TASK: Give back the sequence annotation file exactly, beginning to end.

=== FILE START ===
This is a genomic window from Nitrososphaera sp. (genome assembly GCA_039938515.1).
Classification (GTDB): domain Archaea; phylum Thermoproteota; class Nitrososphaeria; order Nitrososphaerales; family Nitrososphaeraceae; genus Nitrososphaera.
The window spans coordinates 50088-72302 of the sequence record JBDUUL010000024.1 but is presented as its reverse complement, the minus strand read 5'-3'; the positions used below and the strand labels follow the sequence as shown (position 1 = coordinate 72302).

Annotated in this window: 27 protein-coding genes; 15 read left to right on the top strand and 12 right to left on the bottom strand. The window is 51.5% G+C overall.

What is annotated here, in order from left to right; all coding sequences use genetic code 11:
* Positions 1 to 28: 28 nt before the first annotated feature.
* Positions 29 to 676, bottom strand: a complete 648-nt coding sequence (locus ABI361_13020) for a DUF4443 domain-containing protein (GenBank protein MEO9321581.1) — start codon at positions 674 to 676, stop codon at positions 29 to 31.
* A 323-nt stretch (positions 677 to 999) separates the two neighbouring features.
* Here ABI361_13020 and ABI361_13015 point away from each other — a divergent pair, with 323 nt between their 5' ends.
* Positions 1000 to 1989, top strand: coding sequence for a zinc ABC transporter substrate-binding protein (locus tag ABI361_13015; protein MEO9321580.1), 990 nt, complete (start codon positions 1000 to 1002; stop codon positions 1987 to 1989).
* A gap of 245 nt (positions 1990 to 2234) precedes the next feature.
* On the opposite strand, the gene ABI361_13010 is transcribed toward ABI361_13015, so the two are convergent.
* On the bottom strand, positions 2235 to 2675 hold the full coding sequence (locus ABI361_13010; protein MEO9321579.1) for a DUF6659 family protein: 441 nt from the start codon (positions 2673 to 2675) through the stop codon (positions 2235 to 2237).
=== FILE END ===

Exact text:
This is a genomic window from Nitrososphaera sp. (genome assembly GCA_039938515.1).
Classification (GTDB): domain Archaea; phylum Thermoproteota; class Nitrososphaeria; order Nitrososphaerales; family Nitrososphaeraceae; genus Nitrososphaera.
The window spans coordinates 50088-72302 of the sequence record JBDUUL010000024.1 but is presented as its reverse complement, the minus strand read 5'-3'; the positions used below and the strand labels follow the sequence as shown (position 1 = coordinate 72302).

Annotated in this window: 27 protein-coding genes; 15 read left to right on the top strand and 12 right to left on the bottom strand. The window is 51.5% G+C overall.

What is annotated here, in order from left to right; all coding sequences use genetic code 11:
* Positions 1 to 28: 28 nt before the first annotated feature.
* Positions 29 to 676, bottom strand: a complete 648-nt coding sequence (locus ABI361_13020) for a DUF4443 domain-containing protein (GenBank protein MEO9321581.1) — start codon at positions 674 to 676, stop codon at positions 29 to 31.
* A 323-nt stretch (positions 677 to 999) separates the two neighbouring features.
* Here ABI361_13020 and ABI361_13015 point away from each other — a divergent pair, with 323 nt between their 5' ends.
* Positions 1000 to 1989, top strand: coding sequence for a zinc ABC transporter substrate-binding protein (locus tag ABI361_13015; protein MEO9321580.1), 990 nt, complete (start codon positions 1000 to 1002; stop codon positions 1987 to 1989).
* A gap of 245 nt (positions 1990 to 2234) precedes the next feature.
* On the opposite strand, the gene ABI361_13010 is transcribed toward ABI361_13015, so the two are convergent.
* On the bottom strand, positions 2235 to 2675 hold the full coding sequence (locus ABI361_13010; protein MEO9321579.1) for a DUF6659 family protein: 441 nt from the start codon (positions 2673 to 2675) through the stop codon (positions 2235 to 2237).